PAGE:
Middle East taxi-hailing app Careem repeatedly dismissed or ignored attempts by ethical hackers to try to alert the company to security vulnerabilities as far back as November 2016, it emerged on Wednesday.
In an emailed statement, Babar Khan Akhunzada, founder of Pakistani firm Security Wall, told Gulf News that the company had alerted Careem to a serious security flaw last year, receiving an automated customer service message from them in response.
“Last year [Security Wall associate Daniyal Nasir] found a vulnerability on Careem’s web application,” Akhunzada said. Upon reporting the vulnerability to multiple individuals at the company, Security Wall say that their emails were ignored. Daniyal said he could access the confidential records of 1.4 million customers, including trip data and telephone numbers. The same data was stolen in January’s hack, Careem said.
Last Monday, Careem announced that they were hacked on January 14 of this year, losing customers’ names, email addresses, phone numbers and trip data in the process.
Gulf News has seen screenshots from Security Wall which confirm their ability at the time to access users’ private records.
Ethical hackers regularly attempt to breach company’s security systems, sometimes in return for a financial bounty, in order to inform the firm and allow them to strengthen their defences.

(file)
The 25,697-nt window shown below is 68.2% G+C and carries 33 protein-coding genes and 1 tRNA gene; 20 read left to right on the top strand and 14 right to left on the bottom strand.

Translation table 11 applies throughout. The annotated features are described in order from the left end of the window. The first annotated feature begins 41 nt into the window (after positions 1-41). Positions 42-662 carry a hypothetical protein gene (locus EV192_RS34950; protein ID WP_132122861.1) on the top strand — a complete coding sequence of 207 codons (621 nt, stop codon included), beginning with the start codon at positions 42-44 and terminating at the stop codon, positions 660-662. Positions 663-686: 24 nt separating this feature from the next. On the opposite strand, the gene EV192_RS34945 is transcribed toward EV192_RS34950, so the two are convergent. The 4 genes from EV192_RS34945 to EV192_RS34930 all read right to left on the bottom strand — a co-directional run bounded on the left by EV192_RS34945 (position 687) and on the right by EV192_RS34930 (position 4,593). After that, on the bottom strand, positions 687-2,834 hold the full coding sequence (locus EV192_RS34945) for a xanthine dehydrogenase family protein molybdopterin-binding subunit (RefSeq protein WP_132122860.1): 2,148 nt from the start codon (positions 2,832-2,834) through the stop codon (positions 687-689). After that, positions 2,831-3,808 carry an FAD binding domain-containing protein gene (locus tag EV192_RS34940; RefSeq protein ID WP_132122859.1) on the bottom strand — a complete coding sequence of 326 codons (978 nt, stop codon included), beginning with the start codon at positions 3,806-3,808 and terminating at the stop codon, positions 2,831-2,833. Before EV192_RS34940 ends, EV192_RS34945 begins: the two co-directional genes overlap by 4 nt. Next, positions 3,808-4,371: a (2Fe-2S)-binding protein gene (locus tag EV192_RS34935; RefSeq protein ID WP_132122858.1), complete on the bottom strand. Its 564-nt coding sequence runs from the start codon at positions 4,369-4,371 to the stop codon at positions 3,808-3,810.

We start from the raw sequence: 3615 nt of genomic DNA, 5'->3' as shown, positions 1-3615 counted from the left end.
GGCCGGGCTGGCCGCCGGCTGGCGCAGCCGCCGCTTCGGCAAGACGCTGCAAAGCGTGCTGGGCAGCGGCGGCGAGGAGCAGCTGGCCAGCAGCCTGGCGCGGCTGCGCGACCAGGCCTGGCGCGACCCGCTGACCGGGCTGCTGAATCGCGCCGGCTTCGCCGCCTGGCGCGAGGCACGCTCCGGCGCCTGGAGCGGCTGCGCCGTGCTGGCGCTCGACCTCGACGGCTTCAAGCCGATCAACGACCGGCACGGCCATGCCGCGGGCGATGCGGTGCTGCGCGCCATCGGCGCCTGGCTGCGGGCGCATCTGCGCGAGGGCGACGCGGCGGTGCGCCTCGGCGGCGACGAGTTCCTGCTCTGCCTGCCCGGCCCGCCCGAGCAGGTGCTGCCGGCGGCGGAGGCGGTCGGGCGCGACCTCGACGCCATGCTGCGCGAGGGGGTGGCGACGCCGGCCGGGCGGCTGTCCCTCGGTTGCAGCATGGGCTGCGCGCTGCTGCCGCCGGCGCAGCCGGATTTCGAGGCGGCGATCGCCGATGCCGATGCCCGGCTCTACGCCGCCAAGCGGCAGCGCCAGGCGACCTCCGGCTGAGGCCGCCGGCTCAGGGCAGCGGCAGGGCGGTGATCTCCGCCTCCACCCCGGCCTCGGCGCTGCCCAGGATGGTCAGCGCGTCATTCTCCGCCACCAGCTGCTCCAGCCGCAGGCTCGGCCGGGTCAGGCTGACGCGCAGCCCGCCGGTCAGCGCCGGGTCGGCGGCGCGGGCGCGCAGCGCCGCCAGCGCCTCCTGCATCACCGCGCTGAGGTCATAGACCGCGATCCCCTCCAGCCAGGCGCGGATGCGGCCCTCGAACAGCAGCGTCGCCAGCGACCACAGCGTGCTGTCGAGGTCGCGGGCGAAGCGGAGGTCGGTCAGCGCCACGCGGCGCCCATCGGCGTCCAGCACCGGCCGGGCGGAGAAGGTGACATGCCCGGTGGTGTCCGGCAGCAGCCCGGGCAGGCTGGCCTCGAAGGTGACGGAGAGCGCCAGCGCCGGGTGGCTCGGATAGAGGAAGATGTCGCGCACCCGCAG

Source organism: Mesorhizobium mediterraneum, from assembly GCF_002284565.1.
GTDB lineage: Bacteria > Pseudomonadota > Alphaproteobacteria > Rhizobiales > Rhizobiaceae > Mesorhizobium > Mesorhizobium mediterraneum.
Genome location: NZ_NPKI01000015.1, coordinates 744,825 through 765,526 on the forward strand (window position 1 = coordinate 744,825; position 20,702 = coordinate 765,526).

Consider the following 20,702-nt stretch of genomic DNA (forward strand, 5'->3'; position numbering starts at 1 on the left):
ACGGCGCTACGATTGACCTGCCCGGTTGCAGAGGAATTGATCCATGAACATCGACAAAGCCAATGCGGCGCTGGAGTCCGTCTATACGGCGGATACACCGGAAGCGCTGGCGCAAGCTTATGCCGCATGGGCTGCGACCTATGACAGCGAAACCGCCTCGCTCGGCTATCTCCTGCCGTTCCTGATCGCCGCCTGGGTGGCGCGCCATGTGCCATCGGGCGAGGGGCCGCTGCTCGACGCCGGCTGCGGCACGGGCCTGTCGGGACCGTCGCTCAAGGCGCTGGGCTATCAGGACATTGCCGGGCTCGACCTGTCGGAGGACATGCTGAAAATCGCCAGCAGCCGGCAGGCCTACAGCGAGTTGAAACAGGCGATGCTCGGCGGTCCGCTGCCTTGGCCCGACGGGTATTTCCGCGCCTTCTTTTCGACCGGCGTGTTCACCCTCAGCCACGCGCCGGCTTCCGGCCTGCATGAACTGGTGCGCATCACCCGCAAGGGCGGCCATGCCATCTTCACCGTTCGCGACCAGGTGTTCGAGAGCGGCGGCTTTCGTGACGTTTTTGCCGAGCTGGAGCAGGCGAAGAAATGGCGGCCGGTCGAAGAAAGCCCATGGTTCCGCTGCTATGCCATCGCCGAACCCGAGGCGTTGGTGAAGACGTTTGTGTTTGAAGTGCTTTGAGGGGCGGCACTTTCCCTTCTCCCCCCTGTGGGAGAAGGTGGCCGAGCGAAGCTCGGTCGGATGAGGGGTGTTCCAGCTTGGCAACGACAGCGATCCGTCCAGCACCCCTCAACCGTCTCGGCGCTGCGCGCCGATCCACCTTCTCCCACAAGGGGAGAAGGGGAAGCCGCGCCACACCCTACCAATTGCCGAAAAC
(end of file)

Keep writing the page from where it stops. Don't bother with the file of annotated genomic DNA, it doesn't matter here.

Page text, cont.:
Such hackers are often referred to as white hats on the internet.
Responding to the claims on Wednesday, Careem said in an email that “like many companies, we frequently receive messages from independent security researchers on potential technical issues.”
It added that Careem strives “to respond to each individual and we are actively reviewing our process to see how we can work better with this incredibly helpful community — who can reach us at firstname.lastname@example.org.”
Experts say that oftentimes, companies fail to act on important notifications of vulnerabilities, simply because they are inundated with a mix of real, and sometimes fake, alerts.
“As a platform sees more scale, it can become increasingly difficult to sort the sheer amount of inbound threat reports no matter how well intentioned they may be,” Omar Kassim, CEO of Esanjo told Gulf News.
Last year, Uber admitted to concealing a massive hack that exposed that data of 57 million of its users and drivers.
The firm paid hackers $100,000 to delete the data and keep the breach quiet. Over a year later, the company finally disclosed the breach, and fired its chief security officer.